Another means to track people relies upon the existing network of cellular-phone transmitters. The cellular industry and emergency-response officials have proposed standards to the Federal Communications Commission that would enable police, fire and ambulance dispatchers to find people who dial 911 from wireless phones.
At present, nearly one-quarter of the 911 emergency calls made in the U.S come from wireless phones, and half the time the callers don’t know their location, posing a major problem for emergency personnel. Developing computer systems to track locations of so many calls is a daunting task, but it is consistent with the phone industry’s goal of one day assigning phone numbers to human beings, rather than to equipment. Once the phone network becomes sophisticated enough to do this, it will smooth the way for widespread monitoring of people’s whereabouts.
Companies already market pagers for children so parents can keep it touch when youngsters are away from home. Adding the ability to pinpoint location at any time is natural extension; keeping track of the child through a chip implanted under the skin may be another. “People accept that increased communications makes life more convenient at the same time that it means there’s no hiding place anymore,” said Bernard Beck, a Northwestern University sociologist. “If I have a universal ID implanted, I can cash a check anywhere in the world. There’s no worry about credit cards being stolen. These are attractive matters.”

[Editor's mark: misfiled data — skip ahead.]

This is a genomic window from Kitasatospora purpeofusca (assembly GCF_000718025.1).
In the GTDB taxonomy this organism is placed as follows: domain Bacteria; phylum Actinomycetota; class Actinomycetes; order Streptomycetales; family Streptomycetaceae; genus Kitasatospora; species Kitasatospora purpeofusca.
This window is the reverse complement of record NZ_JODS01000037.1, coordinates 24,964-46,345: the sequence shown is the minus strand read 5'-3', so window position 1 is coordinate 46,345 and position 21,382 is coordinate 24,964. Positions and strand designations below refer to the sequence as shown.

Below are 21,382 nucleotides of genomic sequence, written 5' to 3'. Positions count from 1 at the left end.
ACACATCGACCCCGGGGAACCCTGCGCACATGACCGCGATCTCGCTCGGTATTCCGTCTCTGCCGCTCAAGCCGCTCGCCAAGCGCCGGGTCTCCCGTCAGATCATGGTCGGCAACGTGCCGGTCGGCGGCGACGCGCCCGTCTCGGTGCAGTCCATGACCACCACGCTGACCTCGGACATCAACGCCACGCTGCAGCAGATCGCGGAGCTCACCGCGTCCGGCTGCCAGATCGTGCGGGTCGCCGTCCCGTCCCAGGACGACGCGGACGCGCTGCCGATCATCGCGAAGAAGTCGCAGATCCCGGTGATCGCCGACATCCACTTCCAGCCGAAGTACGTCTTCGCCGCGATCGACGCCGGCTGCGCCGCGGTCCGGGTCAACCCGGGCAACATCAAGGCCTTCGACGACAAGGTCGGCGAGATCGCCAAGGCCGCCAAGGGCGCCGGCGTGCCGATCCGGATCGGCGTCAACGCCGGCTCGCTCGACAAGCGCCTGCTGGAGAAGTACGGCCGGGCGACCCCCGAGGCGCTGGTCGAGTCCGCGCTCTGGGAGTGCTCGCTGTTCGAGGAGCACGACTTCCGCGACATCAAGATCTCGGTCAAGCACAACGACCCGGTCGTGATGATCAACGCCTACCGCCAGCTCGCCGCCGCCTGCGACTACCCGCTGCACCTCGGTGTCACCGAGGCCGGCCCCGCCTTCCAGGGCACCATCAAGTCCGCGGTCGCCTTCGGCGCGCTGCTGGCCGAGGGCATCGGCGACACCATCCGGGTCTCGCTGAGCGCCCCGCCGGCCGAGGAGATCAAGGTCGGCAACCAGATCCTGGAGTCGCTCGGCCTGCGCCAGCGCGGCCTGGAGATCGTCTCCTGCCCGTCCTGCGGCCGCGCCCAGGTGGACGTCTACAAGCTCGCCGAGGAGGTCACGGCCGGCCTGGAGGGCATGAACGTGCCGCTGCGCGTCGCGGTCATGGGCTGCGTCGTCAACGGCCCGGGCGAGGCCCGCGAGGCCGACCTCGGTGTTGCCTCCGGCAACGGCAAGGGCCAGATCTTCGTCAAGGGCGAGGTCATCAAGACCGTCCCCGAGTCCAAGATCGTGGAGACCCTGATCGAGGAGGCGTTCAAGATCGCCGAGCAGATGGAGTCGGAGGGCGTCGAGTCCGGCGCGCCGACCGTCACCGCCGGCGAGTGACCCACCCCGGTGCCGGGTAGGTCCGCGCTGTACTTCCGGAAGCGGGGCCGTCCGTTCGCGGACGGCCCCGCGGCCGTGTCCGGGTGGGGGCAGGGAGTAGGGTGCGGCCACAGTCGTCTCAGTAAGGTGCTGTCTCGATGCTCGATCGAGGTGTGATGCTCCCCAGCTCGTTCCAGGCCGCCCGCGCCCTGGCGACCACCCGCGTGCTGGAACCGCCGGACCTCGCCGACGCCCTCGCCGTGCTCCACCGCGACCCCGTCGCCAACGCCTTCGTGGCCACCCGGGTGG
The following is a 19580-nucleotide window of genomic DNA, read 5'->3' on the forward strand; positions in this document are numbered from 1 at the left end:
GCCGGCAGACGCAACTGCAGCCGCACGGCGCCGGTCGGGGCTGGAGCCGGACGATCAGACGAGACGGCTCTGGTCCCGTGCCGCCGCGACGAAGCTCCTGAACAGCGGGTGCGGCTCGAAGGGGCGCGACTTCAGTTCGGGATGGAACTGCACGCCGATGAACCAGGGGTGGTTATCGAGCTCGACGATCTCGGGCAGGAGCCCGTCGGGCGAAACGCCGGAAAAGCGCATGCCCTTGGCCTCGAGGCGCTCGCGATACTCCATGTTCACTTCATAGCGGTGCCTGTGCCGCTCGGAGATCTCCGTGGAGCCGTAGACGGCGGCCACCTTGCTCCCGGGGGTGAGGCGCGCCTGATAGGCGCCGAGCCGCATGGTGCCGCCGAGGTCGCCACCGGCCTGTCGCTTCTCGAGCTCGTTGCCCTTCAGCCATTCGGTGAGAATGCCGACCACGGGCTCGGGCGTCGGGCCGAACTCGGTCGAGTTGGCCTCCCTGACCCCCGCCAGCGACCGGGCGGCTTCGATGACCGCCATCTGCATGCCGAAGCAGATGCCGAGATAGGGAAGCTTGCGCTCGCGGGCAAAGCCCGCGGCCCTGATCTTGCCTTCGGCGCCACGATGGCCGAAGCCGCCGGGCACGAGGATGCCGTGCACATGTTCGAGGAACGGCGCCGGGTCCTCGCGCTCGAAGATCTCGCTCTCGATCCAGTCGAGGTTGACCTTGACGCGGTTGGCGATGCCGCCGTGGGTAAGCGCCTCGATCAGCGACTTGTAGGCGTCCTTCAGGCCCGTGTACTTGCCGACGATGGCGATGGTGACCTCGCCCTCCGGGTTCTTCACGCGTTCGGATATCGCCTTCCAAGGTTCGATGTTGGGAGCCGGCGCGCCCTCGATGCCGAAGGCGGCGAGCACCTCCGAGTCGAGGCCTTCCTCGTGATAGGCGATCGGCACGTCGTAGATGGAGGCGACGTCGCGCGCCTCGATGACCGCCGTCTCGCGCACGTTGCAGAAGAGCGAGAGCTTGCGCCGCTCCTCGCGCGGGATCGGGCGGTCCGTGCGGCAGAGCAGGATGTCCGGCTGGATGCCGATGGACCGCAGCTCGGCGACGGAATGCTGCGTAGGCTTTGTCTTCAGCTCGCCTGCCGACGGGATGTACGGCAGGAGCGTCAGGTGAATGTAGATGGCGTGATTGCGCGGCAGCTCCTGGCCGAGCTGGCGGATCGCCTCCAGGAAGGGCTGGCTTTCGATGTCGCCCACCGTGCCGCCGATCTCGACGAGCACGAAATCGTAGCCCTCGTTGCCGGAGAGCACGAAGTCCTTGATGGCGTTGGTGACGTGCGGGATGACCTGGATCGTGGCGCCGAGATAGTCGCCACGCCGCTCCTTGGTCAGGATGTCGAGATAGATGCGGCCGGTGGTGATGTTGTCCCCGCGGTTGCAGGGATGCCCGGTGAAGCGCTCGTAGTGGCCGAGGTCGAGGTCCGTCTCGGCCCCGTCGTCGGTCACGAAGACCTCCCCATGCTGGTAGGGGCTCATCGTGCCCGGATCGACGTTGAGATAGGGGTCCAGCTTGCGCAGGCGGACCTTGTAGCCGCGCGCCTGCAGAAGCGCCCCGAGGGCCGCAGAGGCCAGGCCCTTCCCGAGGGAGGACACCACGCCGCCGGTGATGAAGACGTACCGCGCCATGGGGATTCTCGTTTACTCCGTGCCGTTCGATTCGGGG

Implanting tracers in criminals could reduce incarceration because it would allow them to be tracked at all times. And, he added, people wearing locators would be deterred from committing crimes because of the likelihood they would be caught. But the potential loss of privacy is a huge issue. Everyone likes to drop off the screen for an hour or so now and then.
“I don’t know that we’ve wrapped our mind around being accountable minute-by-minute. The legal implications of who owns this information are major,” said Dan Polsby, a Northwestern University law professor. “It’s one thing to have my hospital monitoring my heartbeat for fibrillation, but it’s an entirely different matter to have the government monitoring my whereabouts.”
Although potential problems are huge, locator ID chips may be inevitable, said Cornish of the World Future Society. Just as many people now allow supermarket chains to keep computerized records of their individual purchases in return for price discounts, many will embrace the chips for the security and convenience they offer, Cornish said.
“We all want to walk down the street feeling safe,” he said. “This technology offers that promise along with the dilemma of lost privacy.” Cornish believers, at least initially, that such chips would be voluntary. But he acknowledges that “things that are voluntary today have a way of becoming compulsory tomorrow.”
“I was in London recently on a day when everyone on the street was wearing a red poppy. I felt conspicuous without one. I wanted one. As these chips are introduced, people will begin to assume you are locatable. It will become an issue if you aren’t,” he said.
Cornish said he sees a similar attitude already regarding e-mail addresses and pagers. “If you tell people you don’t have an e-mail address, they ask, “How can we contact you?” Some employers now require staff to wear pagers, to be locatable. Someday, they may require chips.”